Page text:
While Venezuelan President Maduro deals with riots by his starving people and several days of electrical blackouts, he has been told by the World Bank to pay nearly $9 billion to ConocoPhillips.
The Bank’s ruling on Friday said Venezuela had to pay ConocoPhillips $8.7 billion for the governments expropriation of the company’s investments in the country more than ten years ago. The ruling comes as the oil-rich nation’s oil production amounts to more than 1 million barrels of crude a day which is the lowest volume in nearly 30 years.
The ruling not only affects a company with major operations in Bartlesville, Oklahoma but another major firm as well.
The new tribunal ruling keeps a focus on Houston-based Citgo Petroleum, the multibillion-dollar U.S.-based refining arm of Venezuela. Citgo is considered the top prize for companies that Venezuela owes billions of dollars if the country can’t afford to pay in cash installments.
The World Bank’s International Centre for Settlement of Investment Disputes previously ruled in ConocoPhillips’ favor in 2013, but the financial award of $8.7 billion wasn’t determined until Friday.
“We welcome the ICSID tribunal’s decision, which upholds the principle that governments cannot unlawfully expropriate private investments without paying compensation,” said ConocoPhillips General Counsel Kelly Rose.
Venezuela can still contest the ruling.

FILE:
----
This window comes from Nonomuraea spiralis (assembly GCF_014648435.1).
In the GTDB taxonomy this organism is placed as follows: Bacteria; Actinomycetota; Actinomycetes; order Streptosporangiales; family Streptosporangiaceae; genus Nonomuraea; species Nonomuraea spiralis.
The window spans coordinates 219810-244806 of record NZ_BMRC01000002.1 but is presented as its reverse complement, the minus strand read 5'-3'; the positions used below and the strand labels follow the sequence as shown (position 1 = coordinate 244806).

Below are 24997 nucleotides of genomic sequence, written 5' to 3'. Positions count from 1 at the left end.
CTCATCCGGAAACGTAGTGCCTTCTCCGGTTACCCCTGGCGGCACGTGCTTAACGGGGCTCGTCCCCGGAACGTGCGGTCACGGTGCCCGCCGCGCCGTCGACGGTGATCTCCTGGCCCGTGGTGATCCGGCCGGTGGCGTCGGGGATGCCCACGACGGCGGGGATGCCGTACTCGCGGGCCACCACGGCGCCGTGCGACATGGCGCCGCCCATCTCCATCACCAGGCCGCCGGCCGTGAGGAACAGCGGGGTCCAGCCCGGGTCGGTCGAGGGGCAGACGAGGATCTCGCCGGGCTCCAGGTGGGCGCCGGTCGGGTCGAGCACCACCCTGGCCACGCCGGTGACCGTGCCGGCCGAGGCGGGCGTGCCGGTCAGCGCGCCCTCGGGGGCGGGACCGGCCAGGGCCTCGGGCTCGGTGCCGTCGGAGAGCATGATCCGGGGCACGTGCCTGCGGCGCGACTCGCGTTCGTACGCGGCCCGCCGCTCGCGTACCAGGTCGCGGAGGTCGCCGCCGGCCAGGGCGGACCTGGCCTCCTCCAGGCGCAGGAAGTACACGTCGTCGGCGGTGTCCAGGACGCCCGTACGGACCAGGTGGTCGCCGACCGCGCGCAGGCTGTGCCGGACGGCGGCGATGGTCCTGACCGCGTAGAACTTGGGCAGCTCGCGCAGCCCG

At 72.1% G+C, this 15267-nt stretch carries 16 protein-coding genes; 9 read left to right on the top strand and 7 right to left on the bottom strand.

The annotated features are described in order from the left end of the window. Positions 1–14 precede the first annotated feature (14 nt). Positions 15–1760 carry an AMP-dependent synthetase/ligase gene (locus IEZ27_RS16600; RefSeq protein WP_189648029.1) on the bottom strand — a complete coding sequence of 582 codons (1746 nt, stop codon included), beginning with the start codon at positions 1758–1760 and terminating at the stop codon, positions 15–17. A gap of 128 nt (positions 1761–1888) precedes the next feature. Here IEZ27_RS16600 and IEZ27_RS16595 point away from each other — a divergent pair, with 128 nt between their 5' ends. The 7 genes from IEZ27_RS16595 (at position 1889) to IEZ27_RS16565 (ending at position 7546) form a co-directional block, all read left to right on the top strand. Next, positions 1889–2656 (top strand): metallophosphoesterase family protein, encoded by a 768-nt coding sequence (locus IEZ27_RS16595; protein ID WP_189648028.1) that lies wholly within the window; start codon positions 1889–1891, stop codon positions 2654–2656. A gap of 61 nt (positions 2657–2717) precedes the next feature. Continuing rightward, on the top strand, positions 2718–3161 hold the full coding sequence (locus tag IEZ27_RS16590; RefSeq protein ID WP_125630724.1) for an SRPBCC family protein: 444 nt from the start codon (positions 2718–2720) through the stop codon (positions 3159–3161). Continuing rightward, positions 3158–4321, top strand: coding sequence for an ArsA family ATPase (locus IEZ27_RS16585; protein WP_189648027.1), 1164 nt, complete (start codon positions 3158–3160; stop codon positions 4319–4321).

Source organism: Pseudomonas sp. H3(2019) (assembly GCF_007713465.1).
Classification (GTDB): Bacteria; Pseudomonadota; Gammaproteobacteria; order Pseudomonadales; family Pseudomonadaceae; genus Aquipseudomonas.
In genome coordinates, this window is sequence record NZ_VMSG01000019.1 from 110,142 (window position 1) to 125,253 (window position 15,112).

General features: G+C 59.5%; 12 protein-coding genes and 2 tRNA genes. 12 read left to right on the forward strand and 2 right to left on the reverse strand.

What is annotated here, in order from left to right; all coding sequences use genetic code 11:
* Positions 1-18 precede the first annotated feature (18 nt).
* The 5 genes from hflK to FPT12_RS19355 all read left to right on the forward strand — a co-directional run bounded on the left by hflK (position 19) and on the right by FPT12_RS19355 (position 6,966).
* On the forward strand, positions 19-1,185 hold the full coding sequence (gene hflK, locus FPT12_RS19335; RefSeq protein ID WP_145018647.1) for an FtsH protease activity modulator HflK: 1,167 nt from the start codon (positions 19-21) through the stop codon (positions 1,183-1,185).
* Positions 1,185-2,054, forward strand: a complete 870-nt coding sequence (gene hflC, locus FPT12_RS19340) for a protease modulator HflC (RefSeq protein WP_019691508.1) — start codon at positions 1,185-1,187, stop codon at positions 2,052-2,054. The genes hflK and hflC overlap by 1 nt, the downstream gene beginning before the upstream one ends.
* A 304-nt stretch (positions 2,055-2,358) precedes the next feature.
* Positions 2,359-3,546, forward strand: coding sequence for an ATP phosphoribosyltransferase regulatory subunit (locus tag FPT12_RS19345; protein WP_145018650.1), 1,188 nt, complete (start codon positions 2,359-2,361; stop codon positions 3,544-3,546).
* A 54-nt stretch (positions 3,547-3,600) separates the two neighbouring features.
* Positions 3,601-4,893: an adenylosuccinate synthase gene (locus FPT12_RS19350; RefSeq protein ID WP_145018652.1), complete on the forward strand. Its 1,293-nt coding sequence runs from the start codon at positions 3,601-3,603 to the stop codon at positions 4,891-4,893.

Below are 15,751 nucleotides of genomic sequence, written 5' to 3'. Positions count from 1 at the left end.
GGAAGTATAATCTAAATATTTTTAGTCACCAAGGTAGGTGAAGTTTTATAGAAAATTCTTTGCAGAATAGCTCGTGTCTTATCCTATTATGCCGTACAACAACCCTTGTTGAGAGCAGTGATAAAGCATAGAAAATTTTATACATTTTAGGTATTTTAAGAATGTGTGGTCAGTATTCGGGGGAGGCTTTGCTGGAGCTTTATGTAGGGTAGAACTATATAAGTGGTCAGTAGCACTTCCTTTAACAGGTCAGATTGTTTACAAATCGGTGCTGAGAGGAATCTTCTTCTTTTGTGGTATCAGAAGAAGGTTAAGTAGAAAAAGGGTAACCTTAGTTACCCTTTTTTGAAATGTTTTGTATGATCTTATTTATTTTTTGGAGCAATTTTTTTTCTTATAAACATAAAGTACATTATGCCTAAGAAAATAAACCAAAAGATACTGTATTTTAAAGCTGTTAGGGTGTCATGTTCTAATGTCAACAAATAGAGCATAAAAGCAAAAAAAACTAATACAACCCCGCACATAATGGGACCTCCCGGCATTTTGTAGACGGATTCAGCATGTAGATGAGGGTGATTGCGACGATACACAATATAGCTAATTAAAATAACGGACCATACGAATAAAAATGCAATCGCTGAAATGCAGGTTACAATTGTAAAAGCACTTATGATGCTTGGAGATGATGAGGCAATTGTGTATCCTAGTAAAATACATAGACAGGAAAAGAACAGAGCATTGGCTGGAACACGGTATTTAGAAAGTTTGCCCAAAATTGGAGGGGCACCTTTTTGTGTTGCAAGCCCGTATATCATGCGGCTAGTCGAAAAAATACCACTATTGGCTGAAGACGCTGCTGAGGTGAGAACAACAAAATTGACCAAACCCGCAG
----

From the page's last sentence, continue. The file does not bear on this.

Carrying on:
A separate tribunal last year awarded ConocoPhillips $2 billion from Venezuela, and they reached a settlement involving an initial $500 million payment last year with additional quarterly payments through 2022.
In a recent interview before the new tribunal ruling, ConocoPhillips Chairman and CEO Ryan Lance acknowledged he’s eyeing the proceedings with Citgo according to the Houston Chronicle.
“We’re really watching it closely because it’s a considerable asset for the Venezuelans,” Lance said. “It does represent an asset that’s held in ownership of the Venezuelans outside of their country, so everybody is trying to focus on that and figure out where the pecking order stands for the value of those assets.”
Lance added, “It’s safe to say any asset they own outside of Venezuela we are very aware of, and that includes Citgo.”
Lance acknowledged the plight of feeling concern for Venezuela’s citizens while also having to fight for ConocoPhillips’ interests.
“Unfortunately the country is in an awful state right now. It’s not the citizens’ fault, but it’s the government’s fault for kind of leading them astray from our perspective,” he said. “We’re using all the tools we can to make sure we get our fair share back out of what’s due to us for taking some pretty significant assets away from the company.”